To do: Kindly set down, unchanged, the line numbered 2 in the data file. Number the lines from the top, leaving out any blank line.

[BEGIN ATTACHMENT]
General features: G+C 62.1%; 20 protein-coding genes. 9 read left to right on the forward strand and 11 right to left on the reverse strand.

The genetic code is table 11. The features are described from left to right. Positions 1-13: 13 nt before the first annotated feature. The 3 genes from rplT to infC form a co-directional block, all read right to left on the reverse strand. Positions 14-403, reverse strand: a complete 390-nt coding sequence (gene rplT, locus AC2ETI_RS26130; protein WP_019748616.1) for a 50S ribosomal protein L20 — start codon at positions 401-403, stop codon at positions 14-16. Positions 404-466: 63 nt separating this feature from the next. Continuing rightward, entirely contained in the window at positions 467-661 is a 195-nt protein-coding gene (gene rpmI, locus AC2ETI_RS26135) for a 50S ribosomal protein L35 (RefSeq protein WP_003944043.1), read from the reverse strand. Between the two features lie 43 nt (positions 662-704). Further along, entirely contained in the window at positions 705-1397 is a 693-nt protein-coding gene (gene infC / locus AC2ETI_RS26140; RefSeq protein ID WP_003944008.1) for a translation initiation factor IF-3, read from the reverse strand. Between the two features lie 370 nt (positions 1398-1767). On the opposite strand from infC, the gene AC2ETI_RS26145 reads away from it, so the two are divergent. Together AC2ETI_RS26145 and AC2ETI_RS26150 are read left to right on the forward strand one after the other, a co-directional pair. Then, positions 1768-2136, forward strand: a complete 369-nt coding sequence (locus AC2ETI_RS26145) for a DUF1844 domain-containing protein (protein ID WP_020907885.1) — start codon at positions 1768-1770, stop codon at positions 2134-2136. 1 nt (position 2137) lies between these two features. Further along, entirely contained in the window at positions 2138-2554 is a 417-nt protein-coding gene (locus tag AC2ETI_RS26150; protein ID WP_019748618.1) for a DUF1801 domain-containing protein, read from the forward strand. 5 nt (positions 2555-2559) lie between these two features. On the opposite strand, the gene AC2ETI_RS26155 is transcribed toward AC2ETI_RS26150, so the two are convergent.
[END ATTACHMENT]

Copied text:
The genetic code is table 11. The features are described from left to right. Positions 1-13: 13 nt before the first annotated feature. The 3 genes from rplT to infC form a co-directional block, all read right to left on the reverse strand. Positions 14-403, reverse strand: a complete 390-nt coding sequence (gene rplT, locus AC2ETI_RS26130; protein WP_019748616.1) for a 50S ribosomal protein L20 — start codon at positions 401-403, stop codon at positions 14-16. Positions 404-466: 63 nt separating this feature from the next. Continuing rightward, entirely contained in the window at positions 467-661 is a 195-nt protein-coding gene (gene rpmI, locus AC2ETI_RS26135) for a 50S ribosomal protein L35 (RefSeq protein WP_003944043.1), read from the reverse strand. Between the two features lie 43 nt (positions 662-704). Further along, entirely contained in the window at positions 705-1397 is a 693-nt protein-coding gene (gene infC / locus AC2ETI_RS26140; RefSeq protein ID WP_003944008.1) for a translation initiation factor IF-3, read from the reverse strand. Between the two features lie 370 nt (positions 1398-1767). On the opposite strand from infC, the gene AC2ETI_RS26145 reads away from it, so the two are divergent. Together AC2ETI_RS26145 and AC2ETI_RS26150 are read left to right on the forward strand one after the other, a co-directional pair. Then, positions 1768-2136, forward strand: a complete 369-nt coding sequence (locus AC2ETI_RS26145) for a DUF1844 domain-containing protein (protein ID WP_020907885.1) — start codon at positions 1768-1770, stop codon at positions 2134-2136. 1 nt (position 2137) lies between these two features. Further along, entirely contained in the window at positions 2138-2554 is a 417-nt protein-coding gene (locus tag AC2ETI_RS26150; protein ID WP_019748618.1) for a DUF1801 domain-containing protein, read from the forward strand. 5 nt (positions 2555-2559) lie between these two features. On the opposite strand, the gene AC2ETI_RS26155 is transcribed toward AC2ETI_RS26150, so the two are convergent.